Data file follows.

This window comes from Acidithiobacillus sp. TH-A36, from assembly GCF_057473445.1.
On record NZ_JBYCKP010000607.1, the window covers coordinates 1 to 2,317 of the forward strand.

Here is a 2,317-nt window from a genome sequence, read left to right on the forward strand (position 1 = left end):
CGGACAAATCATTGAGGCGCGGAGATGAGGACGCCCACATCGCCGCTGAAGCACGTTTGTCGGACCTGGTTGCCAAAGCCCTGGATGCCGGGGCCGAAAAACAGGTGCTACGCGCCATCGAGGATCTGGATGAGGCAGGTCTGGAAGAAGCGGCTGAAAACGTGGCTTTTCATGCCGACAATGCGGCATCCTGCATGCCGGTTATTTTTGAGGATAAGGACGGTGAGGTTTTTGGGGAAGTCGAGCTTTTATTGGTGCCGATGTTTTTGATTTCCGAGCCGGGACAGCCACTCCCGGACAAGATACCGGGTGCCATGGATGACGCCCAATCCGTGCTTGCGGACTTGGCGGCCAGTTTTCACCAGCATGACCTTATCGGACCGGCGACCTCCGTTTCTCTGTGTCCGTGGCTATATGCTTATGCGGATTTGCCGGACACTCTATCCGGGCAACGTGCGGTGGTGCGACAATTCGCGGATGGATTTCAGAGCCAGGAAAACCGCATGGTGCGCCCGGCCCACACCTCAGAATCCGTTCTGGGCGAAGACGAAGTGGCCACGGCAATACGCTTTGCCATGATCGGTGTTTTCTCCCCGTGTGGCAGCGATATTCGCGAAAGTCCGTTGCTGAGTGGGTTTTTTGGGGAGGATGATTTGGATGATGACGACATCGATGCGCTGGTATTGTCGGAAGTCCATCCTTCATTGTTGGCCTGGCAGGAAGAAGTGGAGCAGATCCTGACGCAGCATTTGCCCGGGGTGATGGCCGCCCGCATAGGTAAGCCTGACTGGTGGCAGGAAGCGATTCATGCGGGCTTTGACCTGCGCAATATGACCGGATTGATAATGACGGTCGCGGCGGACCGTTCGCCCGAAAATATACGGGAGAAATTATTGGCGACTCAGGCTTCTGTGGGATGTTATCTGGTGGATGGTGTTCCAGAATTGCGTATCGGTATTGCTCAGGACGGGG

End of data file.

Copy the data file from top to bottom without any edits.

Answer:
This window comes from Acidithiobacillus sp. TH-A36, from assembly GCF_057473445.1.
On record NZ_JBYCKP010000607.1, the window covers coordinates 1 to 2,317 of the forward strand.

Here is a 2,317-nt window from a genome sequence, read left to right on the forward strand (position 1 = left end):
CGGACAAATCATTGAGGCGCGGAGATGAGGACGCCCACATCGCCGCTGAAGCACGTTTGTCGGACCTGGTTGCCAAAGCCCTGGATGCCGGGGCCGAAAAACAGGTGCTACGCGCCATCGAGGATCTGGATGAGGCAGGTCTGGAAGAAGCGGCTGAAAACGTGGCTTTTCATGCCGACAATGCGGCATCCTGCATGCCGGTTATTTTTGAGGATAAGGACGGTGAGGTTTTTGGGGAAGTCGAGCTTTTATTGGTGCCGATGTTTTTGATTTCCGAGCCGGGACAGCCACTCCCGGACAAGATACCGGGTGCCATGGATGACGCCCAATCCGTGCTTGCGGACTTGGCGGCCAGTTTTCACCAGCATGACCTTATCGGACCGGCGACCTCCGTTTCTCTGTGTCCGTGGCTATATGCTTATGCGGATTTGCCGGACACTCTATCCGGGCAACGTGCGGTGGTGCGACAATTCGCGGATGGATTTCAGAGCCAGGAAAACCGCATGGTGCGCCCGGCCCACACCTCAGAATCCGTTCTGGGCGAAGACGAAGTGGCCACGGCAATACGCTTTGCCATGATCGGTGTTTTCTCCCCGTGTGGCAGCGATATTCGCGAAAGTCCGTTGCTGAGTGGGTTTTTTGGGGAGGATGATTTGGATGATGACGACATCGATGCGCTGGTATTGTCGGAAGTCCATCCTTCATTGTTGGCCTGGCAGGAAGAAGTGGAGCAGATCCTGACGCAGCATTTGCCCGGGGTGATGGCCGCCCGCATAGGTAAGCCTGACTGGTGGCAGGAAGCGATTCATGCGGGCTTTGACCTGCGCAATATGACCGGATTGATAATGACGGTCGCGGCGGACCGTTCGCCCGAAAATATACGGGAGAAATTATTGGCGACTCAGGCTTCTGTGGGATGTTATCTGGTGGATGGTGTTCCAGAATTGCGTATCGGTATTGCTCAGGACGGGG